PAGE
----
As the wine aisles swell with an ever-rising sea of brands, wine producers are looking to increasingly rich and imaginative narratives on which to build their brands. Often, these narratives have nothing at all to do with the origins of the wine itself. Rather, these brands borrow from historical events or are based in universal human experience. The resulting brands are engaging customers and moving a whole lot of wine in the process.
Take a look at these two success stories from 19 Crimes and Josh Cellars.
1. Australian crime: 19 Crimes
The story: The 19 Crimes brand bases its story on the original offenses that back in the 1800’s could get you deported from England to the then-new Penal Colony of Australia. “Impersonating an Egyptian,” “Stealing a shroud from a grave” and “Clandestine Marriage” could all result in “Punishment by Transportation.”
Winning touchpoint #1–The label (see photo above): The creative team that sold in the idea of placing actual historical mugshots on a wine label deserves a round of applause. Photography alone on a wine label is somewhat rare—much less a gritty mugshot. When scanning the store shelf, the stopping power of the 19 Crimes label is undeniable. The faces of the convicts on the labels almost beckon shoppers “to release” them from the shelf.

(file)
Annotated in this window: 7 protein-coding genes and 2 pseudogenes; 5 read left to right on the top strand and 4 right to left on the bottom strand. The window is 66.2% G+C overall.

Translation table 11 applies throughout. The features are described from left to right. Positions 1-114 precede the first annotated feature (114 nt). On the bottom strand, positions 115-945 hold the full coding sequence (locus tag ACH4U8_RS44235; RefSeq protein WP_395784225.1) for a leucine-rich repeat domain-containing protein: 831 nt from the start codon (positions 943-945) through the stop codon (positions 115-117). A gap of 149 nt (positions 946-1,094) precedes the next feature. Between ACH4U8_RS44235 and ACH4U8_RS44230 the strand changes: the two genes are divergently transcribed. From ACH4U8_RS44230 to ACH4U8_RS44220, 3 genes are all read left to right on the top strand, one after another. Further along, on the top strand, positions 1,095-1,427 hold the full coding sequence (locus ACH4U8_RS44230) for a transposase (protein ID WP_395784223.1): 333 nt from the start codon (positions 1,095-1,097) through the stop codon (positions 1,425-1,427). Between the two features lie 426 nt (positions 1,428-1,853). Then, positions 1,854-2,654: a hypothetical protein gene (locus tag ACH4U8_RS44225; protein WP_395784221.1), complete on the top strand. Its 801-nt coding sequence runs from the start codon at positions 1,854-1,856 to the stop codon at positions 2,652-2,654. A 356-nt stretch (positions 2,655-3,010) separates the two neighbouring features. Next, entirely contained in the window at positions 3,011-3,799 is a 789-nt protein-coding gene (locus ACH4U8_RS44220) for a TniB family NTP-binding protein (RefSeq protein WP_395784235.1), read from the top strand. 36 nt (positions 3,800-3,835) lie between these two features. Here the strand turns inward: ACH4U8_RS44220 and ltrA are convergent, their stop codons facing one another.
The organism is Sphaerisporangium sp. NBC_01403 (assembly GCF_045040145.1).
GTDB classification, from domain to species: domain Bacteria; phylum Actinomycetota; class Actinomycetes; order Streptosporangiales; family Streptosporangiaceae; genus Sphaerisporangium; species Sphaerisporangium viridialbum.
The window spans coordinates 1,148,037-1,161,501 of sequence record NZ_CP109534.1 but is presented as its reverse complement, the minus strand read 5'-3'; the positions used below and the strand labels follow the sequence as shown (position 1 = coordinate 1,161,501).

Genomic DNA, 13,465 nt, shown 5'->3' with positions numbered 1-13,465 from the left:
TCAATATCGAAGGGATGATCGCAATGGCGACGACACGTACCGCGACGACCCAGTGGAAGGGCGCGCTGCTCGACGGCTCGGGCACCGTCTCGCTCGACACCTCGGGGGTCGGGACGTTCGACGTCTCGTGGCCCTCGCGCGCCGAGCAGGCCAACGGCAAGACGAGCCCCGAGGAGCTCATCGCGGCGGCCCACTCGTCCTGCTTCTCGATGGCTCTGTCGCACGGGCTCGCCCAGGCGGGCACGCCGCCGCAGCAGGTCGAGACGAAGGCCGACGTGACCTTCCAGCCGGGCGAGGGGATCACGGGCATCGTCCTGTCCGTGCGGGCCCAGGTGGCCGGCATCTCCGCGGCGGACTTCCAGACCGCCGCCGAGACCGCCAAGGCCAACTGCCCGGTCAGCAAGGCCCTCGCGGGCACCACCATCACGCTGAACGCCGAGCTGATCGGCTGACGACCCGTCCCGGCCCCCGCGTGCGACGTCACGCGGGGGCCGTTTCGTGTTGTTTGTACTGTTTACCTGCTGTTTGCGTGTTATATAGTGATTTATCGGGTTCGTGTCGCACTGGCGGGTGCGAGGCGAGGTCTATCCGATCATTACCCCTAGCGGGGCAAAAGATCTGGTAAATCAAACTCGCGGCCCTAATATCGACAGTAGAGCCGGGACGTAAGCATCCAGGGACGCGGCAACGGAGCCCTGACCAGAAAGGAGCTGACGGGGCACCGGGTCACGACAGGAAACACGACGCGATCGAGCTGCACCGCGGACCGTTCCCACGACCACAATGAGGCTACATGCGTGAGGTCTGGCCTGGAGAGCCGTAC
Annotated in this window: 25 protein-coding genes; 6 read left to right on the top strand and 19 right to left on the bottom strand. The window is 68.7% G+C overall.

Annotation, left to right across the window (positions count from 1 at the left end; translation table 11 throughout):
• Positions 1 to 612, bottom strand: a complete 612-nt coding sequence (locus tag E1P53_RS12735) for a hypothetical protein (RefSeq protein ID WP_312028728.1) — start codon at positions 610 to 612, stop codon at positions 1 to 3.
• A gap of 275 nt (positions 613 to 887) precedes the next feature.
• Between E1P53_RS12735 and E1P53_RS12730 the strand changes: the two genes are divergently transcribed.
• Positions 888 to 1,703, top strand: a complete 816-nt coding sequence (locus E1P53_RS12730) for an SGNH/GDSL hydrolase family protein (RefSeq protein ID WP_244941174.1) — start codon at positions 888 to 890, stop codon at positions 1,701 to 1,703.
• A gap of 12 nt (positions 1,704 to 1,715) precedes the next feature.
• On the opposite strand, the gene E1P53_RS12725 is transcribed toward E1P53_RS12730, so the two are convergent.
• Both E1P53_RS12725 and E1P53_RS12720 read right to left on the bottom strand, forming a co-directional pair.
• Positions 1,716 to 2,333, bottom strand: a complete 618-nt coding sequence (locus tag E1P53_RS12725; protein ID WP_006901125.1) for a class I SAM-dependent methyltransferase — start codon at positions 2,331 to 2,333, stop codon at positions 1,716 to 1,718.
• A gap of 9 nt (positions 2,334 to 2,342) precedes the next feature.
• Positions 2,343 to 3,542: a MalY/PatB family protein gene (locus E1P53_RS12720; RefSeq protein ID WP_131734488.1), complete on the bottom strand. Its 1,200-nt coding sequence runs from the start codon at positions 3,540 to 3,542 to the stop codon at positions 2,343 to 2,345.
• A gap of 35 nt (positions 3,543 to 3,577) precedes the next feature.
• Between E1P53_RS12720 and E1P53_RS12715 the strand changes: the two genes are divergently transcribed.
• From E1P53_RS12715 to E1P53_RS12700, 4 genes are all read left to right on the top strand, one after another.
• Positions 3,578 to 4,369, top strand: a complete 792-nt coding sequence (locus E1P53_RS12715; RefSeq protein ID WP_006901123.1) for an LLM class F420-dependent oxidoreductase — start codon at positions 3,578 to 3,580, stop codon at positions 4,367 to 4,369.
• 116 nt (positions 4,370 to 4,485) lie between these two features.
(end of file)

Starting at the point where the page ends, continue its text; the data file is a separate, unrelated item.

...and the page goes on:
Winning touchpoint #2–The short film: The three and a half minute web video “To the Banished” is a dramatic recreation of the banishment of poet John Boyle O’Reilly and his fellow prisoners on the convict ship Hougoumont. The camera follows O’Reilly under the deck where he gathers with his fellow prisoners and produces a loaf of bread, some cheese and a finally a bottle wine which they all share.
Why it works: Although the 19 Crimes story has nothing intrinsically to do with wine, it is at its core the origin story of Australia, which also happens to be where the wine is made. This lends an air of authenticity to the brand while allowing it to be wildly creative in its storytelling.
A passage on the 19 Crimes website reads: “The men featured on our wine labels are not those of fiction. They were flesh and blood. Criminals, artists and scholars.” This line cleverly bridges what could feel like dusty history lesson and instead transports the reader to the center of the story. Who of us wouldn’t want to star in our own outlaw tale that celebrates individualism in the face persecution? Wouldn’t you like to crack a bottle with your fellow outlaws? Are you thirsty yet?
NEXT: In the name of the father: Josh Cellars
2. In the name of the father: Josh Cellars
The story: Wine négociant Joseph Carr created the Josh Cellars brand as a tribute to his father, Joseph Carr Sr. whose nickname was “Josh.” Carr’s father served in the U.S. Army, worked as a volunteer fireman and enjoyed tinkering on cars in his spare time. The case shipper reads “brash and unpretentious—just like my dad, Josh, who inspired it.”